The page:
Well, I entered into silence at the beginning. With proper education. Then it happened that I wrote an Orwellian story, where the government put some kind of antennas in people’s minds to control their thoughts, and some rebels tried to change things.
My publisher was very angry. I could not criticize so much. I could not shoot at political institutions, especially since the great publishing house was owned by the daughter of the head of government, like in any respectable dictatorship. In a country where the head of government has the largest publishing house and the three major television networks, all this was not possible.
Another big problem of my story was that the two main characters fell in love despite being of the same sex. This was not suitable for publication, because it could offend the Catholic Church. And my publisher didn’t want any responsibility in this.
The funny thing is that I could kill my characters. Violence was granted. I could kill and torture and slaughter them all, but a love story between man and man, or between woman and woman, was not granted. Because the family is sacred, and the family is made up of a man and a woman to have children.
I think anyone can understand that the threat of homosexuality is very trivial, at least in my country. Same-sex couples do not have children, so they do not produce a flock. The oppressors need the flock. For the same reason, the women in my country must continue to have three or four children, even if there is no work and the women often have nothing to feed them, and there will be no jobs or future for them when they grow up. I also have children, and I’m sorry to say that for them I hope for a future outside Italy.
“And then,” I said to my publisher, that time, “what the hell can I write about?”
“I still think that things need to be said. Even if you are alone. Even simply talking about an unconventional love.”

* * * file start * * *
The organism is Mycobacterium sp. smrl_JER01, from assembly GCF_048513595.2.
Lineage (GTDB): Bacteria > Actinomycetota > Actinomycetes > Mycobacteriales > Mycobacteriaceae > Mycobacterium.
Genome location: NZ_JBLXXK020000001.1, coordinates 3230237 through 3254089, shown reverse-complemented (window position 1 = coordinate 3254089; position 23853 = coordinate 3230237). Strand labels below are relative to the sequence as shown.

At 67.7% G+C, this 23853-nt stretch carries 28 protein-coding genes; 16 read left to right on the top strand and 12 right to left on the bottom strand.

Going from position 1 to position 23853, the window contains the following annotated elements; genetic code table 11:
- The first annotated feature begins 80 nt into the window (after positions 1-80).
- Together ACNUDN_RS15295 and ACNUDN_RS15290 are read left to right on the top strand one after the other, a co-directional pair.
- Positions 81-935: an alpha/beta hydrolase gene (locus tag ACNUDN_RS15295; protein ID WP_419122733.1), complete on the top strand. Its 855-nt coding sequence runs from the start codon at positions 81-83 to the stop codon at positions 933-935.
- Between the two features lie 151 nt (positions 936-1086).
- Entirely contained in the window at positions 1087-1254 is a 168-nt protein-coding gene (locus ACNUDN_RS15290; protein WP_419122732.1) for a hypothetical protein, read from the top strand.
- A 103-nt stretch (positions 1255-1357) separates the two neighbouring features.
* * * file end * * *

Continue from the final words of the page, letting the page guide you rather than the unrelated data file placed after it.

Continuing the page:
“Write quiet stories without problems, where everything runs smoothly and the protagonists are a man and a woman,” he answered. “People don’t want to be shaken. They just want a story to read.”
I didn’t believe it, and still don’t think that people are idiots. That they want only to read a story, a story that does not leave anything behind, that does not change, at least a little, their way of thinking and their lives. Maybe people buy the last Italian bestseller, written by the winner of the last reality show, because it was the only thing to buy. But it is not said that they don’t want more. That they don’t deserve something better.
I still think that things need to be said. Even if you are alone. Even simply talking about an unconventional love. I cannot bring myself to go with the flow. I’m sorry. For me, writing a story in which the protagonists are in love in spite of everything, and do not necessarily respond to the usual pattern of man and woman to make a family, is a challenge. I like to think that diversity creates critical attitudes.
Even writing of love could be a challenge. I am convinced that if the human race has a hope of escaping injustice and oppression, it is stored in love and feelings. Love and feelings are all that remain. And they are powerful, because we cannot help them. Therefore writing of love is my way of being honest with myself. My little, modest attempt to change the world.
By Cinzia Maro